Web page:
At the BRIDGES USA office, Salina Shamsuddin (center), 16, takes notes while talking with Tydre (left) and Milana Kumar, 16, as they work on the Juvenile Justice reform project they have developed as a part of the Youth Justice Action Council. Photos by Andrea Morales for MLK50

There are few officials in Shelby County who have as much influence on children’s lives as the Juvenile Court Judge. 

This judge — who will be elected on Aug. 4 — runs a massive operation that deals with the mistreatment of children, juveniles accused of minor offenses and those accused of violence.

Nobody who works at MLK50: Justice Through Journalism has been a juvenile in some time. So, before the election, we sat down with leaders of the Youth Justice Action Council. This group of teenagers — some of whom have had contact with Juvenile Court — are working to reform juvenile justice in Shelby County. We also spoke with Robert Capshaw, a friend of theirs who has drawn the court’s attention but has never been detained.

The youth spoke passionately about the brokenness they’ve seen at Juvenile Court and ways they’d like to see it improved.

Why should people vote in the Juvenile Court Judge election?

Capshaw: If you don’t vote and you are able to, what’s the point of being able to vote? If you don’t like who’s in office, then you can vote and get them out. 

What are your thoughts on the court transferring certain cases to adult court?

Tydre, creative director for YJAC and a justice-involved youth: I feel that far fewer cases should be transferred to adult court, and the only way you should be tried as an adult is if you’re 17. 

Salina Shamsuddin, communications fellow for YJAC: Youth do not need to be tried as adults. … It’s just inhumane.

Kumar walks past some of the YJAC demands taped up on a work board.

What role have you seen race play at Juvenile Court?

Tydre: The system is ready to accuse, especially if you’re African American. I’ve gotten a summons for an (inaccurate) assumption, (so) I know for a fact people are behind bars because of assumptions.

Have you seen friends experience the system? And what does that do to your relationships?

Tydre: I had a childhood friend that had to be separated from me for three years. It was the Fourth of July and he popped a firework. The firework supposedly hit a propane tank in a shed, and it blew up the whole shed. He got charged with arson (and then served a longer term because of fights at the detention center).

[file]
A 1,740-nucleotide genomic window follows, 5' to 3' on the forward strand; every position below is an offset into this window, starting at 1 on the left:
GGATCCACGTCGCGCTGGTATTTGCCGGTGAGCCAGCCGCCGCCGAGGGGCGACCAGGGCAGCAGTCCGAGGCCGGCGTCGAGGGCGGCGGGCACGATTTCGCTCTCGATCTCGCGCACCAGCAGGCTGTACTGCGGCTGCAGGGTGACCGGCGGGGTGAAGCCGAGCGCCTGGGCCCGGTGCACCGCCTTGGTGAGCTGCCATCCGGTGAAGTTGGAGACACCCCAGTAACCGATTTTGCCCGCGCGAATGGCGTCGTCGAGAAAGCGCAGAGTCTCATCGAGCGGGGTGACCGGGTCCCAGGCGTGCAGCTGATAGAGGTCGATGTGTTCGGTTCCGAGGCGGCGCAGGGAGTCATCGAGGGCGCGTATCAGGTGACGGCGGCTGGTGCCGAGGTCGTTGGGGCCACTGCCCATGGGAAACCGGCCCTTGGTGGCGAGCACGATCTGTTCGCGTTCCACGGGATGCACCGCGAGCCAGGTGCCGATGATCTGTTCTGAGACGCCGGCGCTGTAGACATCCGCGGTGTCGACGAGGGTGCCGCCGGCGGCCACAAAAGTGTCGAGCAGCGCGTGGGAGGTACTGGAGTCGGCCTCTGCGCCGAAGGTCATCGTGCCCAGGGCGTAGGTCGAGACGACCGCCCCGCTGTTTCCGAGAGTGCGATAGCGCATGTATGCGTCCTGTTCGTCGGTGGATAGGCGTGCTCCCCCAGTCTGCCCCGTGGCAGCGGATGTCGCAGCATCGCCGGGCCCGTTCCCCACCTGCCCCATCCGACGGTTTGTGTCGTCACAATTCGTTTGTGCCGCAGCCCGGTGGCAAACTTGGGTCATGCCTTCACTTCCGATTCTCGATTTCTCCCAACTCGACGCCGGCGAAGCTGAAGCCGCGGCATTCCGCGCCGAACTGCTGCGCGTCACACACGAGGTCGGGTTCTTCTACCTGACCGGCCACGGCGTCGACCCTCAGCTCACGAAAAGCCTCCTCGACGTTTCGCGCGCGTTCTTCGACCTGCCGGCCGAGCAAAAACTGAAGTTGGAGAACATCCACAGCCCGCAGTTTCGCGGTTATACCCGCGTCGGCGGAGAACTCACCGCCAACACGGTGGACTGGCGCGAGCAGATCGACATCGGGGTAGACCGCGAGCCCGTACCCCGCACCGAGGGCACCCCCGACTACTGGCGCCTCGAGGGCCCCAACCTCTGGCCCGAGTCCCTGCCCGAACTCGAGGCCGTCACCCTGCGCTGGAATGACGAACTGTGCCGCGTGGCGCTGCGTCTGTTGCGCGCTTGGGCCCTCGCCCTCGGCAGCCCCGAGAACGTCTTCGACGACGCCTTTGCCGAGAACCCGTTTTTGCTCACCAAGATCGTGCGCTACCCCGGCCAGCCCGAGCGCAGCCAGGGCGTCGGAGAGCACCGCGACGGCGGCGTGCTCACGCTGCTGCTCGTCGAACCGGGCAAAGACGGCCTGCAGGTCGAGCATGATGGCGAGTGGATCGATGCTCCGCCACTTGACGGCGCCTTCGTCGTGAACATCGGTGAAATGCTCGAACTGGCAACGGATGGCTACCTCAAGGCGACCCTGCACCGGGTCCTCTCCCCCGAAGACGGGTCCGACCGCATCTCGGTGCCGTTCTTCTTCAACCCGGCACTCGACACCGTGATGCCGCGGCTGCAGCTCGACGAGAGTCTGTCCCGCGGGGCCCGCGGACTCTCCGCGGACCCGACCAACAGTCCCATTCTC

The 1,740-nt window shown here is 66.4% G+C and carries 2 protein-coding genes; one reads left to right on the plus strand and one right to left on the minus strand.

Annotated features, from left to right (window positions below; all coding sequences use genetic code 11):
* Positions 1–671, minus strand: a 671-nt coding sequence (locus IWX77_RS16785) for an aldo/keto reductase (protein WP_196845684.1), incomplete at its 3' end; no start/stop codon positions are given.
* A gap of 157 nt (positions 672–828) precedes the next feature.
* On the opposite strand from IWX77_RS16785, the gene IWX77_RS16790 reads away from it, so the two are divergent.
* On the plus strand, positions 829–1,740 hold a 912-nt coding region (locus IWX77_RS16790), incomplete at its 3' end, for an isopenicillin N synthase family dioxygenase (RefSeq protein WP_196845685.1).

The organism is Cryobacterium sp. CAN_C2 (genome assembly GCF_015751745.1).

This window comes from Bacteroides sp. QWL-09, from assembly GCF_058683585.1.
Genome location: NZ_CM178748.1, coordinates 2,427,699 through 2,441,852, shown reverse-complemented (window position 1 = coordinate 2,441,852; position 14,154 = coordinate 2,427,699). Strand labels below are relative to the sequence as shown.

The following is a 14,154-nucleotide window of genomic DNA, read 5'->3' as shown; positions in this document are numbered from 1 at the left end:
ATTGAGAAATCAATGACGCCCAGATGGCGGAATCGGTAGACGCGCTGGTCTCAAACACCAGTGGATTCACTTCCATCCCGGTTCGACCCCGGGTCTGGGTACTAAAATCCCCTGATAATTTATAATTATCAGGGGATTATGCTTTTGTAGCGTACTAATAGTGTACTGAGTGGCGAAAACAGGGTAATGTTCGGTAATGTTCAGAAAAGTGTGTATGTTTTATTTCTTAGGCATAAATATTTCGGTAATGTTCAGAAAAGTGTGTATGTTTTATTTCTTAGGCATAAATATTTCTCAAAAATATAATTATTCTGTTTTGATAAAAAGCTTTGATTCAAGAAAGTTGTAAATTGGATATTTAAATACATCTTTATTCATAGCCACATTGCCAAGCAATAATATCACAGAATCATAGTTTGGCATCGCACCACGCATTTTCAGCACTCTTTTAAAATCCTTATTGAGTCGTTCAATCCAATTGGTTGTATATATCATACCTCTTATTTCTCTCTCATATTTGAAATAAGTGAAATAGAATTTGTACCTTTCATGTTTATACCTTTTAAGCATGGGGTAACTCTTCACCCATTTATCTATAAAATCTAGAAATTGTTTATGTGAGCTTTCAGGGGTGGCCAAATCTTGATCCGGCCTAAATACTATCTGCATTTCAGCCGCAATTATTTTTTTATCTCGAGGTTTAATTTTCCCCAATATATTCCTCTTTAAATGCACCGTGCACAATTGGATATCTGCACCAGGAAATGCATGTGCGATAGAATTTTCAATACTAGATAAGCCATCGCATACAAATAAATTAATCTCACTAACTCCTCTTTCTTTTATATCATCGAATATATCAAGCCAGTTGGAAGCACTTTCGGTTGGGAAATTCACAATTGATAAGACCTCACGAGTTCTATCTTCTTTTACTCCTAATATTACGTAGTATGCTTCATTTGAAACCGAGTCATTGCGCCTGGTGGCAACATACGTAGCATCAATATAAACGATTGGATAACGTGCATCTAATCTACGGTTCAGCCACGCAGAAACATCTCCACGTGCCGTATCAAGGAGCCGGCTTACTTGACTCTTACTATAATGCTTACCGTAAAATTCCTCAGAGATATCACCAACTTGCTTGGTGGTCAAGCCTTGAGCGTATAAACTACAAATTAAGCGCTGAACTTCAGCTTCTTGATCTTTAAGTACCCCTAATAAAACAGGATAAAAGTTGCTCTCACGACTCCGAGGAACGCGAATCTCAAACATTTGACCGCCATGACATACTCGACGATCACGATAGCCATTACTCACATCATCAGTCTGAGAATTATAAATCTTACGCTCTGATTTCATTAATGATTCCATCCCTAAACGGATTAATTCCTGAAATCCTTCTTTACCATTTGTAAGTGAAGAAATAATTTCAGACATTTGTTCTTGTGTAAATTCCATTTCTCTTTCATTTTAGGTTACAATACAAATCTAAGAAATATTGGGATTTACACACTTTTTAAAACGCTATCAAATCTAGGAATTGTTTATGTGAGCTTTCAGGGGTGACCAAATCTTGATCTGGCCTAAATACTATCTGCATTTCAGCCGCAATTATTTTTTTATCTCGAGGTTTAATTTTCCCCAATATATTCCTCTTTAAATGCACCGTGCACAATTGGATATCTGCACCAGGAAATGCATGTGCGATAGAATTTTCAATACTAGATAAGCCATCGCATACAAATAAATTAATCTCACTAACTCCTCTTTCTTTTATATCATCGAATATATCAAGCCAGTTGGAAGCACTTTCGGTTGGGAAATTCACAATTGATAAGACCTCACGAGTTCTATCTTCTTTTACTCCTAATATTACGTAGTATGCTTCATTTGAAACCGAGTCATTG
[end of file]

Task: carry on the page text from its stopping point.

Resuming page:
What was it like for him when he got out?

Tydre: He was very different. Before he went in, he was a very humble person. He wasn’t too cocky. 

When he got out he had this big, macho-man thing. I feel like he was hiding his pain by trying to be rough. When he went in, he was 14. When he got out, he was 17 or 18.

What else about Juvenile Court would you like to see changed, no matter who wins the election?

Tydre: I feel like if time is the payment, nothing else is needed (so there shouldn’t be) fines and fees.

Shamsuddin: We’re focused on shutting down (juvenile detention), also creating rehabilitative outlets so youth have places to go and get the resources they need, all while centering those people. 

When youth get out, no one listens to them. When you ask a youth when they come out of the system, the main thing that they say is, “I just need a job. Like, I need to support my family.” And they’re not given that. So then they resort to that violence again, and that pushes them in the system again.

Jacob Steimer is a corps member with Report for America, a national service program that places journalists in local newsrooms. Email him at Jacob.Steimer@mlk50.com


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